Saturday, May 09, 2015

Low Wages? It's The System That Must Go!

People have a hard time understanding the vast number of Americans working in low wage jobs. We also have 46 million Americans on food stamps.  One of the big issues that we will certainly hear about during this campaign season is the erosion of the middle class.  Even though the stock market is hovering near all-time peaks, the regular worker is feeling like the economy is pulling past them.  Since the recession officially ended in the summer of 2009, a large portion of the jobs added came in the form of lower wage segments of the economy.  There is now talk about boosting the minimum wage. Most people think that minimum wage only impacts teenagers trying to pocket some money for going to the movies on the weekend.  That is absolutely not true as the figures will highlight.

Putting the politics aside, there are millions of Americans at the minimum wage threshold.  While the idea is that most are young and not needing the money, the facts are very different.
“(EPI) It’s a common myth that very low-wage workers—workers who would get a raise if the minimum wage were increased—are mostly teenagers working to earn extra spending money. The reality is that raising the federal minimum wage to $12.00 per hour would primarily benefit older workers. 89 percent of workers who would be affected by raising the minimum wage are at least 20 years old, and 37 percent are at least 40 years old.”
Here is some more data:
minimum wage america




























The average age of the minimum wage worker is 36.  57 percent work full-time and 28 percent have children.  This is part of the new low wage America.  What people tend to forget is that many on food stamps are also working, largely in minimum wage jobs.  If you think this number is small just take a look at the latest figures for Americans on food stamps:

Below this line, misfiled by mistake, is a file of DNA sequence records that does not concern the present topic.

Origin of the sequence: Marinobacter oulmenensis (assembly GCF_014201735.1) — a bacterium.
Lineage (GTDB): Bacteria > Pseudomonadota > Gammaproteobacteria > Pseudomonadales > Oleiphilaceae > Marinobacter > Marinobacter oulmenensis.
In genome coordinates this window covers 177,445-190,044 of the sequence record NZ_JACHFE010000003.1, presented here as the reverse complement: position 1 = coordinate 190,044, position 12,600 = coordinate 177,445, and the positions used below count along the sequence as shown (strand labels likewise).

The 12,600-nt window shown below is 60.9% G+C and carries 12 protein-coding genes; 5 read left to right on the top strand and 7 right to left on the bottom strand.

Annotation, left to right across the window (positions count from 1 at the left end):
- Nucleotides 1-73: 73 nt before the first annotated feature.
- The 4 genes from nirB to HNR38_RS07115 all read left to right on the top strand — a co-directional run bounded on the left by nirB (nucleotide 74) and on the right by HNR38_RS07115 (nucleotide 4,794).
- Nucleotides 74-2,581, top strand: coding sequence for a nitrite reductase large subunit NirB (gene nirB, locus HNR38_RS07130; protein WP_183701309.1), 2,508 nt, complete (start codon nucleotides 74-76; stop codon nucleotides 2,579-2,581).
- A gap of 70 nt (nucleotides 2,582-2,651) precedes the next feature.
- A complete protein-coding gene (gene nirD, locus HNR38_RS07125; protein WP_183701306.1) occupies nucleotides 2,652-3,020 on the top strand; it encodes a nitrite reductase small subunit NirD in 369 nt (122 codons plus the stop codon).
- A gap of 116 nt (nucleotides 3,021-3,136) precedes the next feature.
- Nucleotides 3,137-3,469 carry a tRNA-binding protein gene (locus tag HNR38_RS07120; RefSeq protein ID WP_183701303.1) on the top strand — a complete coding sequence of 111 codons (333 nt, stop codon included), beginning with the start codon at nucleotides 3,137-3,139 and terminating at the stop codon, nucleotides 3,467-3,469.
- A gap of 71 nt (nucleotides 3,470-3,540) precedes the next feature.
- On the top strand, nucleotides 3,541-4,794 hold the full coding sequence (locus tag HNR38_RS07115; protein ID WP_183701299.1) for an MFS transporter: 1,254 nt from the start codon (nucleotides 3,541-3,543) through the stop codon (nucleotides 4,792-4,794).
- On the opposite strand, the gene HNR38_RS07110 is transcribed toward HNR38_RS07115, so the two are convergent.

snap food








46 million Americans are still on food stamps.  That is a massive number of families and many with children one step away from abject poverty.  The bigger question that should be asked is:
-Why have we left the middle class slip away?
-Is this something beyond our control?
-Where are the gains going in this current economy?
It would be one thing if the gains were going to those who “worked” the hardest.  The notion of meritocracy is deeply rooted in our cultural narrative.  But in a good number of cases, we’ve become a bailout nation assisting the financially connected.  How so?  Bailing out banks for one with no strings attached.  We also have easy money that flowed back into the real estate sector to help large investors crowd out regular families.  Good luck being able to afford a tiny apartment on minimum wage.

The debate about the minimum wage is going to get heated as we enter the 2016 election year but just know the above facts and figures.  The bigger issue at hand is that we’ve largely become a low wage nation.  Hard to know what families are going through when half of Congress is made up of millionaires.

from here

This is not solely an American problem, it is global, as is the system of capitalism which rules us all. Politicians are there to support that system and to make it run in the best interests of the minority. Even those few with the interests of the people at heart are hamstrung by the system and can achieve little except for minor reforms. When that system attracts so many millionaires to Congress one must ask if they can really represent the ordinary working person as they are so far removed from the realities of living on an ordinary wage.
It is time to abolish the slavery of work and build a new system from the bottom up taking into account the needs of us all. Socialism it has to be.

 

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